Last Generation Legislators Trying to Solve Next Generation Security Issues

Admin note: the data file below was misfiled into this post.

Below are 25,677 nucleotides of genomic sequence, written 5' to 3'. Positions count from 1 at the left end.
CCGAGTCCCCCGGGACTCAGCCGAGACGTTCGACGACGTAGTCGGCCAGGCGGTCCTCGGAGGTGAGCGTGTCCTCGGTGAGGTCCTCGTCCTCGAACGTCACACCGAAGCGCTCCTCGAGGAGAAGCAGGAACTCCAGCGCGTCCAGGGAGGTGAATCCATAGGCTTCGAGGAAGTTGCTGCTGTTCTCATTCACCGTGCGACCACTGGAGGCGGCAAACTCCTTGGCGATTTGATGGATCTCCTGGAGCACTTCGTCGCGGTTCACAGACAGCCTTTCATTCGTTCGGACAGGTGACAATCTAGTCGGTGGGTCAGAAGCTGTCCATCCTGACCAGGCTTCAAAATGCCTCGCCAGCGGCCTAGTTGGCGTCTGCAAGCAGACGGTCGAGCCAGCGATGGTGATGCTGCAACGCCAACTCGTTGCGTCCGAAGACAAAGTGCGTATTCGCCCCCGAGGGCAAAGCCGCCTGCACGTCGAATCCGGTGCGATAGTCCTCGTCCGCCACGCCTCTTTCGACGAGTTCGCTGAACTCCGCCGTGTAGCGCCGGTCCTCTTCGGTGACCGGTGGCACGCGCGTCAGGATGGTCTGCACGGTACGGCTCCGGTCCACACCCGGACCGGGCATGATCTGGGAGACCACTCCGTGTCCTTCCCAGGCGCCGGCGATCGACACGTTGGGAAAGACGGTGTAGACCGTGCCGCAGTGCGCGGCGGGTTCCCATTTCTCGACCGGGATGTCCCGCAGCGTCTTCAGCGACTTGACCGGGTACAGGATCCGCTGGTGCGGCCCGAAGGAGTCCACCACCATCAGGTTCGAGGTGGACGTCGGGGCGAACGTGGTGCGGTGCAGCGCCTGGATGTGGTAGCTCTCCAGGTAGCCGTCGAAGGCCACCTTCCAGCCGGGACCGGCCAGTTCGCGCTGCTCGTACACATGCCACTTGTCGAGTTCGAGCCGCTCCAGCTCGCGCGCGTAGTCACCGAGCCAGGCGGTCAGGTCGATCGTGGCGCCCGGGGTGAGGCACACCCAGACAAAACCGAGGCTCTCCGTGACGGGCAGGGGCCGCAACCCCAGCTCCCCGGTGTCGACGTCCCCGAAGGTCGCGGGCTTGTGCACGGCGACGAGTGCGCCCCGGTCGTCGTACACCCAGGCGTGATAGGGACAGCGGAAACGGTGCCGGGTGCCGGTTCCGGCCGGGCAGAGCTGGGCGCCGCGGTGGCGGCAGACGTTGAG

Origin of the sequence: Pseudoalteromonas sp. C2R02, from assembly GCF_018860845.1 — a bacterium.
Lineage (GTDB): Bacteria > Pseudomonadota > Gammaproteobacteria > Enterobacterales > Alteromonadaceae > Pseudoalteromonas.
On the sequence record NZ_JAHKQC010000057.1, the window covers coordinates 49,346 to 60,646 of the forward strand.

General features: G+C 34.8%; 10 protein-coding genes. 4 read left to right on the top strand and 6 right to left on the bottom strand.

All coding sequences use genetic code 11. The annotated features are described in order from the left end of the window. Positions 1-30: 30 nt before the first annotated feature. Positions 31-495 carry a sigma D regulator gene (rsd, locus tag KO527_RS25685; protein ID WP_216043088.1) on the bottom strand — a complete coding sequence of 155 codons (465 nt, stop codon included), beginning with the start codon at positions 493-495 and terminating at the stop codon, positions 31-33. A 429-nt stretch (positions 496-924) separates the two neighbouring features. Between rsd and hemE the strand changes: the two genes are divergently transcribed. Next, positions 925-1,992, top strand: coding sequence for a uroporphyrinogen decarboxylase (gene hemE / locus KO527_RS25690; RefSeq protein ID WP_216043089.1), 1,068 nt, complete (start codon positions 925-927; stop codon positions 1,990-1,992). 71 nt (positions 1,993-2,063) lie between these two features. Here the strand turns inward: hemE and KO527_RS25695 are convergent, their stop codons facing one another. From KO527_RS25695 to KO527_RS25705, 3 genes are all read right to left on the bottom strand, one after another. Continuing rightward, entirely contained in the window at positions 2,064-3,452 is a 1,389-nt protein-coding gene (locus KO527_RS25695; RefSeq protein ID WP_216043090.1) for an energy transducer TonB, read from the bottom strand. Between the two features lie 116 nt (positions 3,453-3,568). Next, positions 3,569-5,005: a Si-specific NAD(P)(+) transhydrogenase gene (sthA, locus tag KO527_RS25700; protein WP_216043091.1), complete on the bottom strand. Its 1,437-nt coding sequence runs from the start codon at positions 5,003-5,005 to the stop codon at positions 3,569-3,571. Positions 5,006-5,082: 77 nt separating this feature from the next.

As we all know, Cybercrime has been rising precipitously, and the criminals and nation-states are becoming more and more sophisticated in their abilities to use the internet to carry out their criminal activities. We have always had an issue with technology outpacing regulation. Today legislation is struggling to keep up, and it has governments being forced to rethink their approach to the control of the technology sectors. With new devices hitting the shelves daily, it is hard to remember the time when they did not exist. With every innovation come more questions about how to secure our information. Is it possible for our legislators operate in a complex environment that is incoherent to most of us then you combine that with the average age of 66, our legislature will have difficulty conceptualizing what actions need to be taken to keep pace? As their level of understanding of technology is limited, they often resort to clumsily cobbling together old lethargic and unwieldy technocratic regulatory legislation filled with prior knowledge and assumptions.  Applying it to today’s issues creates more problems and, at best temporary solutions that often end in court battles. Trying to legislate from a post-WWII command and control structure will not be accepted by our rapidly evolving technologically adept society, and any attempt to force legislative crackdowns on our technological freedoms will backfire. Those technology innovators will move to jurisdictions where innovations are encouraged. Today we lack a set of comprehensive cybersecurity legislation, and this is due partly to their lack of understanding where they conflate the issues of privacy and cybersecurity as united. But they are different as night and day. One applies to the individual right to protect their information and the other to the manufacturer, developer, vendor, or supplier who needs to protect their systems and the data they create and store from being accessed, altered.

 

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